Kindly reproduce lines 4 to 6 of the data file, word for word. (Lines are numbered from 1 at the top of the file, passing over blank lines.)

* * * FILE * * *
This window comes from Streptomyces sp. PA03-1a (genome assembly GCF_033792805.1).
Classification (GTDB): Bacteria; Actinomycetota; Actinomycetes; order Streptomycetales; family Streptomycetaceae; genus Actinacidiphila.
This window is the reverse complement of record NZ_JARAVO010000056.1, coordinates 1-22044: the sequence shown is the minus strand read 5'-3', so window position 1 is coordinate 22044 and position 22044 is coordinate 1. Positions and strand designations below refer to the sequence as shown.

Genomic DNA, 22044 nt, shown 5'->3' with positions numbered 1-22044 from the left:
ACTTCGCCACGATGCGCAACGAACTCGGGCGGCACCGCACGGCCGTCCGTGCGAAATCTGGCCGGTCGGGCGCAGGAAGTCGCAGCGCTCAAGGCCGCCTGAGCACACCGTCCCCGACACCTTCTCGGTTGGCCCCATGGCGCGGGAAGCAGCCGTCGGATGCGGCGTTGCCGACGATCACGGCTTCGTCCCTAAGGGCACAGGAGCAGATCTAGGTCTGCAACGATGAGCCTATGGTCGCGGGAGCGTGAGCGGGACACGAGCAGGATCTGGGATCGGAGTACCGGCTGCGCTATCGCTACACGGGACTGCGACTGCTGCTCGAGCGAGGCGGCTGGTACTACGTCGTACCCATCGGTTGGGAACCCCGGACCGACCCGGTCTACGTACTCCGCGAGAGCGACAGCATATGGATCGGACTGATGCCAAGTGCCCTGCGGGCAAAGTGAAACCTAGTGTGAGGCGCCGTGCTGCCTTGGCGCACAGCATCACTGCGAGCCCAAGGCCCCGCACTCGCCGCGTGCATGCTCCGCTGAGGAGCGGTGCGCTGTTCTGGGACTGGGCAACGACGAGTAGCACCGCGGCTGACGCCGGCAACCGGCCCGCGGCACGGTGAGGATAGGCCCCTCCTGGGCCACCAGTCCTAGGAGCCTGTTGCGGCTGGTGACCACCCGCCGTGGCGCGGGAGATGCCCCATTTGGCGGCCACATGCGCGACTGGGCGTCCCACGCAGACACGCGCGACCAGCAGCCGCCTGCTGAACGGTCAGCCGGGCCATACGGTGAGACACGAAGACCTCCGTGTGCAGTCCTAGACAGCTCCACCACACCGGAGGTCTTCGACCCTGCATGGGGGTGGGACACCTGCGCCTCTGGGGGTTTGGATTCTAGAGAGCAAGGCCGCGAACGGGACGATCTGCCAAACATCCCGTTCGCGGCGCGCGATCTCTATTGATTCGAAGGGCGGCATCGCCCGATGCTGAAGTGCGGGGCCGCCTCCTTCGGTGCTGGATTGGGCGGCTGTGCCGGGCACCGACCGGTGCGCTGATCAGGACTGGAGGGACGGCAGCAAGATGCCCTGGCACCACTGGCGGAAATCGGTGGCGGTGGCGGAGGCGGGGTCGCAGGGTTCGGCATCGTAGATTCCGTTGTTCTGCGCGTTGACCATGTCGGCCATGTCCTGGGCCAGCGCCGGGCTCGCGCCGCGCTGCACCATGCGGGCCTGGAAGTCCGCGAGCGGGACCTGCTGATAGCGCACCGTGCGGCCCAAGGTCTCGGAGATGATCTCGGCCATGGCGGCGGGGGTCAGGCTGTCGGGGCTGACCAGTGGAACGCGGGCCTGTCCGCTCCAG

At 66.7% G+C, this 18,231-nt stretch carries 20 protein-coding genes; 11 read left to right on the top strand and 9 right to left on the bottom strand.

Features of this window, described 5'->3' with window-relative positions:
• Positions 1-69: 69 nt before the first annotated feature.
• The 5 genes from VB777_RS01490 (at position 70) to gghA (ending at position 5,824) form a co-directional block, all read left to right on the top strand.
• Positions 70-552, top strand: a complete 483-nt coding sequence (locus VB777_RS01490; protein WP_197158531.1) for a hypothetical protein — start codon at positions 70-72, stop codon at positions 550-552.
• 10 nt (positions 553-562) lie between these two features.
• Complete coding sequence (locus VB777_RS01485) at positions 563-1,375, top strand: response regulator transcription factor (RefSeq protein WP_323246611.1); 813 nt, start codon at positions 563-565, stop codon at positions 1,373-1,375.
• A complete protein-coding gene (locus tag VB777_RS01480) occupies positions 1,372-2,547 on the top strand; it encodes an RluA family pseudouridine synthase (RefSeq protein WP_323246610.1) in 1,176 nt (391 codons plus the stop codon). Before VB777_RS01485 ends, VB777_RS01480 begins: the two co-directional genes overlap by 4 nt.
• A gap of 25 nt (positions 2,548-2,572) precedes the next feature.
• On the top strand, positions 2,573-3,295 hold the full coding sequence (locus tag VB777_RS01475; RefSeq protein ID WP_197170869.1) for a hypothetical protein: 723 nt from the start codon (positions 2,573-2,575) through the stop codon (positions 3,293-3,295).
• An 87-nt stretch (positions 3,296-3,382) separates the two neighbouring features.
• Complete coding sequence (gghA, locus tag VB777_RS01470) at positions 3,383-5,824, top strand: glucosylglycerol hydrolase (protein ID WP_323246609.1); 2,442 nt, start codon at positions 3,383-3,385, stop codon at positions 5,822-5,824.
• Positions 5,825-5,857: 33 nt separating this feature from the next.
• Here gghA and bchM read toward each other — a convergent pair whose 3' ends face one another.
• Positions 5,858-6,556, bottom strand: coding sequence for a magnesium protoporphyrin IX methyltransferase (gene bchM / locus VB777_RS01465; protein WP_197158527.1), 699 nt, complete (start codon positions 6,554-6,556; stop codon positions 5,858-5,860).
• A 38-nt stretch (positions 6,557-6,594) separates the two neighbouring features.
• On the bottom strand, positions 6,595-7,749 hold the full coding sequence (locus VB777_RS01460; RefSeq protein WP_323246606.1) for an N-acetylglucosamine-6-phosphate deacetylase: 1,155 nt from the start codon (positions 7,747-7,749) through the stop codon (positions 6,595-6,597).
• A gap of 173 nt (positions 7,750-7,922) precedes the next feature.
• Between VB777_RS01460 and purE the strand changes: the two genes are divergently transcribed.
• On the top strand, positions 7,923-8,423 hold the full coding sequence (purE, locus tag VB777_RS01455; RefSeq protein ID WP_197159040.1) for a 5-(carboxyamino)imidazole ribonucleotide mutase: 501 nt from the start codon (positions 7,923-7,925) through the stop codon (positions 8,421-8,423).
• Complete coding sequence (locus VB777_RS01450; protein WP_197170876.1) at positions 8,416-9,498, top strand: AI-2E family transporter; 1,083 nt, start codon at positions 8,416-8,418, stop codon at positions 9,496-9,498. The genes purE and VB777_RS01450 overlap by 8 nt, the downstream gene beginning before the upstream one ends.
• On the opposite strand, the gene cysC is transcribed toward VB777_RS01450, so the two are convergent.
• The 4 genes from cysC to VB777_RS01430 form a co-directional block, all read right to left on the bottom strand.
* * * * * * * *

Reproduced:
Genomic DNA, 22044 nt, shown 5'->3' with positions numbered 1-22044 from the left:
ACTTCGCCACGATGCGCAACGAACTCGGGCGGCACCGCACGGCCGTCCGTGCGAAATCTGGCCGGTCGGGCGCAGGAAGTCGCAGCGCTCAAGGCCGCCTGAGCACACCGTCCCCGACACCTTCTCGGTTGGCCCCATGGCGCGGGAAGCAGCCGTCGGATGCGGCGTTGCCGACGATCACGGCTTCGTCCCTAAGGGCACAGGAGCAGATCTAGGTCTGCAACGATGAGCCTATGGTCGCGGGAGCGTGAGCGGGACACGAGCAGGATCTGGGATCGGAGTACCGGCTGCGCTATCGCTACACGGGACTGCGACTGCTGCTCGAGCGAGGCGGCTGGTACTACGTCGTACCCATCGGTTGGGAACCCCGGACCGACCCGGTCTACGTACTCCGCGAGAGCGACAGCATATGGATCGGACTGATGCCAAGTGCCCTGCGGGCAAAGTGAAACCTAGTGTGAGGCGCCGTGCTGCCTTGGCGCACAGCATCACTGCGAGCCCAAGGCCCCGCACTCGCCGCGTGCATGCTCCGCTGAGGAGCGGTGCGCTGTTCTGGGACTGGGCAACGACGAGTAGCACCGCGGCTGACGCCGGCAACCGGCCCGCGGCACGGTGAGGATAGGCCCCTCCTGGGCCACCAGTCCTAGGAGCCTGTTGCGGCTGGTGACCACCCGCCGTGGCGCGGGAGATGCCCCATTTGGCGGCCACATGCGCGACTGGGCGTCCCACGCAGACACGCGCGACCAGCAGCCGCCTGCTGAACGGTCAGCCGGGCCATACGGTGAGACACGAAGACCTCCGTGTGCAGTCCTAGACAGCTCCACCACACCGGAGGTCTTCGACCCTGCATGGGGGTGGGACACCTGCGCCTCTGGGGGTTTGGATTCTAGAGAGCAAGGCCGCGAACGGGACGATCTGCCAAACATCCCGTTCGCGGCGCGCGATCTCTATTGATTCGAAGGGCGGCATCGCCCGATGCTGAAGTGCGGGGCCGCCTCCTTCGGTGCTGGATTGGGCGGCTGTGCCGGGCACCGACCGGTGCGCTGATCAGGACTGGAGGGACGGCAGCAAGATGCCCTGGCACCACTGGCGGAAATCGGTGGCGGTGGCGGAGGCGGGGTCGCAGGGTTCGGCATCGTAGATTCCGTTGTTCTGCGCGTTGACCATGTCGGCCATGTCCTGGGCCAGCGCCGGGCTCGCGCCGCGCTGCACCATGCGGGCCTGGAAGTCCGCGAGCGGGACCTGCTGATAGCGCACCGTGCGGCCCAAGGTCTCGGAGATGATCTCGGCCATGGCGGCGGGGGTCAGGCTGTCGGGGCTGACCAGTGGAACGCGGGCCTGTCCGCTCCAG

At 66.7% G+C, this 18,231-nt stretch carries 20 protein-coding genes; 11 read left to right on the top strand and 9 right to left on the bottom strand.